An attempt to stimulate discussion about the causes of an unexpected event which occurred after the huge eruption of Tambora Volcano in 1815
Guest Essay by Caleb Shaw
Volcanoes cause cooling, right? No.
Having got your attention, I would like to bring up three historical incidents, hoping I may generate some interesting explanations for something I myself have no definite answer to.
On April 10, 1815 the Tambora Volcano exploded. It is estimated it blew 39 cubic miles of ash skywards. (A three-mile by three-mile by three-mile cube is only 27 cubic miles.) (I have no idea how many Manhattans that is.)
The noise was so loud it was heard 1200 miles away. Ships over the horizon assumed it was the cannon of a ship in distress and sailed around looking for another ship, and on one island troops were marched off to reinforce other troops because it was assumed an outpost was under attack. Then the great cloud of ash began to spread across the sky.
It is estimated 10,000 people were killed immediately by the blast, as many as 70,000 more by starvation or diarrhea brought on by the heavy ash fall, and another 4600 by tsunamis ranging from six to thirteen feet. The blast, as large as four Krakataus, penetrated the tropopause, roughly 11 miles up near the equator, and reached 16 miles further into the Stratosphere, to a total height of 27 miles. There, high above the circulations of Haley and Ferrel Cells, it began to spread out around the Globe.
By June 28, 1815 the inhabitants of London were noting amazing, brilliant and long-lasting sunsets.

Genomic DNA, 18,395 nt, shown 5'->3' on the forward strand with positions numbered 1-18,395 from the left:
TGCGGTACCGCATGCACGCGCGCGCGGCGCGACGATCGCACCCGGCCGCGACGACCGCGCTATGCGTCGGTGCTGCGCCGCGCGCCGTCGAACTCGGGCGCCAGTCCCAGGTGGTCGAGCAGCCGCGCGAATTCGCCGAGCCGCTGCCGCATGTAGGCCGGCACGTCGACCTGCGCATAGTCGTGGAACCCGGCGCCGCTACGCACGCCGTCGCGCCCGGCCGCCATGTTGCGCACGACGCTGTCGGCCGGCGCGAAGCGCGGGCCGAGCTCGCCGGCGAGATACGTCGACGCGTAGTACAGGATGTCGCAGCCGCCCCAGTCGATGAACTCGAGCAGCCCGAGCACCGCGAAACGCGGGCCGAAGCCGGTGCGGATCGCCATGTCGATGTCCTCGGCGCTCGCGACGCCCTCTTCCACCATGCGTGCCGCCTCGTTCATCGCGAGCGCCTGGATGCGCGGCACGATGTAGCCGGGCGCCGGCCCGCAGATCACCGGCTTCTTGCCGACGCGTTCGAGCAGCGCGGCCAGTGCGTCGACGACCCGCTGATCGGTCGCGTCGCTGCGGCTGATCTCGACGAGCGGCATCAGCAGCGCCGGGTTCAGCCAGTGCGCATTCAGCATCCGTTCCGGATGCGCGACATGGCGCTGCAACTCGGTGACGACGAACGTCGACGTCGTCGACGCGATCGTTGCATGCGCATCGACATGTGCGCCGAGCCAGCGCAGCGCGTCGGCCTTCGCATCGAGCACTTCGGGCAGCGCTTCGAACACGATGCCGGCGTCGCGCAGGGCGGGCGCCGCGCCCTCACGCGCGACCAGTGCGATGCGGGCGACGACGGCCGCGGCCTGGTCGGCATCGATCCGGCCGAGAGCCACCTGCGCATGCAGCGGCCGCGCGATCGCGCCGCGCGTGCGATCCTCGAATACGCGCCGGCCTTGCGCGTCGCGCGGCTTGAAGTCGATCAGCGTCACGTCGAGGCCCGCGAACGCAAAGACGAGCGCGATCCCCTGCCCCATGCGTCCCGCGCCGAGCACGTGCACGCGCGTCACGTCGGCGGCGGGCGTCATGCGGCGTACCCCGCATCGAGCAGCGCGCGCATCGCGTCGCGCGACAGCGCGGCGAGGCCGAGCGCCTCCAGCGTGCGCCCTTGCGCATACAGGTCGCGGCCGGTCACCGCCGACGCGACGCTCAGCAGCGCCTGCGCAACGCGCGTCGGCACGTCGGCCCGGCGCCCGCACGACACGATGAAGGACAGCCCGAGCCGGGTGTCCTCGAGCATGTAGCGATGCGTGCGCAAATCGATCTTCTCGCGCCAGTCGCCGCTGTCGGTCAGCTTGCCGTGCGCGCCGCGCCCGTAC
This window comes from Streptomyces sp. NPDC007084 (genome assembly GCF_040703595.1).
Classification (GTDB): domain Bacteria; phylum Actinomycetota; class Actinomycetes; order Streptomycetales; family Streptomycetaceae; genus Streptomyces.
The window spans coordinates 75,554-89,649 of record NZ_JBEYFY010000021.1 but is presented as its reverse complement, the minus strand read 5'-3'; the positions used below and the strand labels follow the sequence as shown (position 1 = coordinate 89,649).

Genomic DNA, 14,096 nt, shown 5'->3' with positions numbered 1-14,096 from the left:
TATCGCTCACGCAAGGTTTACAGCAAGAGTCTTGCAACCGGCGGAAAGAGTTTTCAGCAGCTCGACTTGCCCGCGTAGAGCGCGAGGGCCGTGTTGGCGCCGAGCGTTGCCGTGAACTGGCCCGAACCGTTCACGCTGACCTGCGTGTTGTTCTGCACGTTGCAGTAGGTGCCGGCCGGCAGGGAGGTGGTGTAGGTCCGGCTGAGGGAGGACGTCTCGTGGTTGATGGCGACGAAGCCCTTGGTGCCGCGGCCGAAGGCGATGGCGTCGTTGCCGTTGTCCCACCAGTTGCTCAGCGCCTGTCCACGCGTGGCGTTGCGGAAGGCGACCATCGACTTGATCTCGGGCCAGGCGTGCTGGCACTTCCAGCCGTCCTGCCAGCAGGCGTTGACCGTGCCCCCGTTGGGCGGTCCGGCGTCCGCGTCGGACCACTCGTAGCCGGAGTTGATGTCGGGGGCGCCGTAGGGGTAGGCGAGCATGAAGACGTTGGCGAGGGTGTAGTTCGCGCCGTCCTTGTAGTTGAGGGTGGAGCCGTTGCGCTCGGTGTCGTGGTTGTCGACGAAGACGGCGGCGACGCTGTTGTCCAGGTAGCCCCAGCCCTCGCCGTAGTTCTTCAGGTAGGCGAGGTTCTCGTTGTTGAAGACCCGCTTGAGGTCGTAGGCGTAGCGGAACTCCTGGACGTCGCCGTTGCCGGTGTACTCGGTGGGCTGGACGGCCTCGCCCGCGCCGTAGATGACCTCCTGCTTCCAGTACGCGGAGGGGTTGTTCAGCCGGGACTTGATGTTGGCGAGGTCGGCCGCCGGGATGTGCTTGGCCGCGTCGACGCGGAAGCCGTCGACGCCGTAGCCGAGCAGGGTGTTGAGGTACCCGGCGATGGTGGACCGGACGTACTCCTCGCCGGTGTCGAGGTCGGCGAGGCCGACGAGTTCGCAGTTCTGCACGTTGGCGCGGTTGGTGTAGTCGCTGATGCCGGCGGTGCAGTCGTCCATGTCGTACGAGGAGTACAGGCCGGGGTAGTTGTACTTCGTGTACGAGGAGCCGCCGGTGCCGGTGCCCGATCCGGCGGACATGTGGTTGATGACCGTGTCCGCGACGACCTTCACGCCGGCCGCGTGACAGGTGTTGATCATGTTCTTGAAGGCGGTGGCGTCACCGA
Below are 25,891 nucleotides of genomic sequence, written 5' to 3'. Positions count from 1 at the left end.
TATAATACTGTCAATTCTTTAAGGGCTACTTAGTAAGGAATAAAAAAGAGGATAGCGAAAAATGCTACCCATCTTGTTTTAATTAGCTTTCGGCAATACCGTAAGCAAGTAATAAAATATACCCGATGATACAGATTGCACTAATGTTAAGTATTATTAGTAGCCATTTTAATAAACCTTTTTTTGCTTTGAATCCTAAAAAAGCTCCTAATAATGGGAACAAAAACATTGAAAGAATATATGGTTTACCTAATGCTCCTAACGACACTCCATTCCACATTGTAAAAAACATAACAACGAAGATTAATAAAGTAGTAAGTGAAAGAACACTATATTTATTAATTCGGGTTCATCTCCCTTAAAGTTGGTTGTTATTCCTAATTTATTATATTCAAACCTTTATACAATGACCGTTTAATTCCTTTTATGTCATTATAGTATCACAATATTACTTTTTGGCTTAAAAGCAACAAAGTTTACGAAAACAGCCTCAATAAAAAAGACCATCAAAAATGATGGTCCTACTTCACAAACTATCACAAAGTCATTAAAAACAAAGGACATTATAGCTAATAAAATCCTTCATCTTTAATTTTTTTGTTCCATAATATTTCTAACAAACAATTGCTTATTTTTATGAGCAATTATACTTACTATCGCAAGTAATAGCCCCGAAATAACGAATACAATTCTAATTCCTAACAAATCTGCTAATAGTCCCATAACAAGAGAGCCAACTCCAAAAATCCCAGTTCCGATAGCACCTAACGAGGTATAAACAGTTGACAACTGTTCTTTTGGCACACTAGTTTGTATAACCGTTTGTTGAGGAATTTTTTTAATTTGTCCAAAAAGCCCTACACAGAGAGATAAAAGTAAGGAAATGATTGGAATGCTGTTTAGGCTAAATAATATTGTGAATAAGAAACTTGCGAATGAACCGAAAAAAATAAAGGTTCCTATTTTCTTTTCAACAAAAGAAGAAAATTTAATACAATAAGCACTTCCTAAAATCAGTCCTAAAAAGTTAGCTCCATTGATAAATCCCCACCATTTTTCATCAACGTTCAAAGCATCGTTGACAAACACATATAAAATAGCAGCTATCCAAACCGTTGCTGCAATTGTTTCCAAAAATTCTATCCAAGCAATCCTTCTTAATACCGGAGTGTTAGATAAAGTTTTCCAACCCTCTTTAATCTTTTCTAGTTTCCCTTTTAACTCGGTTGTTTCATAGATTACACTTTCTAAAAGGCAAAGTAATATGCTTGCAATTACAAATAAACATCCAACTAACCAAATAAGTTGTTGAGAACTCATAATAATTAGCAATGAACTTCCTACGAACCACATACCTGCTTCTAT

The following summer, 1816, was remarkably cold over many northern lands, marked by frosts and ruined crops. It is remembered as “The Year Without A Summer” and, in my neck of the woods, as, “The Year Of Eighteen Hundred And Froze To Death.” Here in New Hampshire, where hay was an export that fueled the horse-drawn transport big cities, not even enough grass could be grown to feel local livestock. While the wealthy could import hay from Pennsylvania, the poor knew hunger, and many simply had to slaughter their livestock. In the following years populations of many towns in New England shrank, as people never wanted to see such a summer again, and the rock-free lands of Ohio sounded warmer, and actually were further south.
The link between Tambora and that cold summer seems plain, but here comes the third and, to me, intreauging item from 1817. It involves a quote from John Daly’s site which many know well, that begins,
“It will without doubt have come to your Lordship’s knowledge that a considerable change of climate, inexplicable at present to us, must have taken place in the Circumpolar Regions, by which the severity of the cold that has for centuries past enclosed the seas in the high northern latitudes in an impenetrable barrier of ice has been during the last two years, greatly abated….”
This statement by the President of the Royal Society in London is dated November 20, 1817, and is not what I would have expected. I would have expected Tambora to increase the ice at the pole by making the entire earth colder. The fact the ice apparently decreased is a polar puzzle.
The question then becomes, “Do volcanoes reduce the amount of ice at the poles?”
In the comments at WUWT the commenter Philip Bradley suggested that Tambora’s ash may have fallen on the polar ice, reducing the albedo and increasing the melting. I’m not sure enough ash would fall, that far north, and remain uncovered by snow long enough, to have such a dramatic effect.
I’d be interested to hear the ideas of others. My personal guess is that, even though the climate was colder back then, the AMO still went through warm and cold phases, and just happened to be moving into a warm phase, involving a slosh of warmth moving north, and Tambora accentuated this slosh.
As I have explained elsewhere, “I call this my Slosh Theory, and it is based upon a highly scientific experiment I did at age three in the bath tub. Timing was everything. If you got the timing down, you could generate such a tremendous wave that half the water left the bathtub and wound up on the floor.
My mother did not appreciate my research and stunted my scientific growth, which explains why I became a writer.”